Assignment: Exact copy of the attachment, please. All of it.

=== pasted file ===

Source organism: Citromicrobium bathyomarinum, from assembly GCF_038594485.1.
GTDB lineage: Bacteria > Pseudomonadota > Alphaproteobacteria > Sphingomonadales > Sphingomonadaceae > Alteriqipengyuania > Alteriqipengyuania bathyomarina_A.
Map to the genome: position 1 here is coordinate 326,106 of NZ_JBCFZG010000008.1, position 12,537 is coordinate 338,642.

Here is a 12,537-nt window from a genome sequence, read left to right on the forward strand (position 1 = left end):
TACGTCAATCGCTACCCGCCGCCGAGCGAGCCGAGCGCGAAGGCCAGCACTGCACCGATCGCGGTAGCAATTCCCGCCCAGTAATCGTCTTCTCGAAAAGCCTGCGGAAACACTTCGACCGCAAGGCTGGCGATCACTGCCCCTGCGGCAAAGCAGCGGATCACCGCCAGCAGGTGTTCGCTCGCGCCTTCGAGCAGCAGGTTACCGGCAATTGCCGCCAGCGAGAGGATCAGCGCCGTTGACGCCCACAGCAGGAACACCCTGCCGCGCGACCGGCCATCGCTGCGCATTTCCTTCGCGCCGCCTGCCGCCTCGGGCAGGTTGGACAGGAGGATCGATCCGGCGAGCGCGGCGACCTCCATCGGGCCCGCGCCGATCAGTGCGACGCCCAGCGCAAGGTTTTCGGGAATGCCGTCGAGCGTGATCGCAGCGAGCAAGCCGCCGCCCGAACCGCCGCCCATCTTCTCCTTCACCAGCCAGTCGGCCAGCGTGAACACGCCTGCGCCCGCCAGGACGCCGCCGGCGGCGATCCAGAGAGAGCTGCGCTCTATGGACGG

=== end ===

Source organism: Citromicrobium bathyomarinum, from assembly GCF_038594485.1.
GTDB lineage: Bacteria > Pseudomonadota > Alphaproteobacteria > Sphingomonadales > Sphingomonadaceae > Alteriqipengyuania > Alteriqipengyuania bathyomarina_A.
Map to the genome: position 1 here is coordinate 326,106 of NZ_JBCFZG010000008.1, position 12,537 is coordinate 338,642.

Here is a 12,537-nt window from a genome sequence, read left to right on the forward strand (position 1 = left end):
TACGTCAATCGCTACCCGCCGCCGAGCGAGCCGAGCGCGAAGGCCAGCACTGCACCGATCGCGGTAGCAATTCCCGCCCAGTAATCGTCTTCTCGAAAAGCCTGCGGAAACACTTCGACCGCAAGGCTGGCGATCACTGCCCCTGCGGCAAAGCAGCGGATCACCGCCAGCAGGTGTTCGCTCGCGCCTTCGAGCAGCAGGTTACCGGCAATTGCCGCCAGCGAGAGGATCAGCGCCGTTGACGCCCACAGCAGGAACACCCTGCCGCGCGACCGGCCATCGCTGCGCATTTCCTTCGCGCCGCCTGCCGCCTCGGGCAGGTTGGACAGGAGGATCGATCCGGCGAGCGCGGCGACCTCCATCGGGCCCGCGCCGATCAGTGCGACGCCCAGCGCAAGGTTTTCGGGAATGCCGTCGAGCGTGATCGCAGCGAGCAAGCCGCCGCCCGAACCGCCGCCCATCTTCTCCTTCACCAGCCAGTCGGCCAGCGTGAACACGCCTGCGCCCGCCAGGACGCCGCCGGCGGCGATCCAGAGAGAGCTGCGCTCTATGGACGG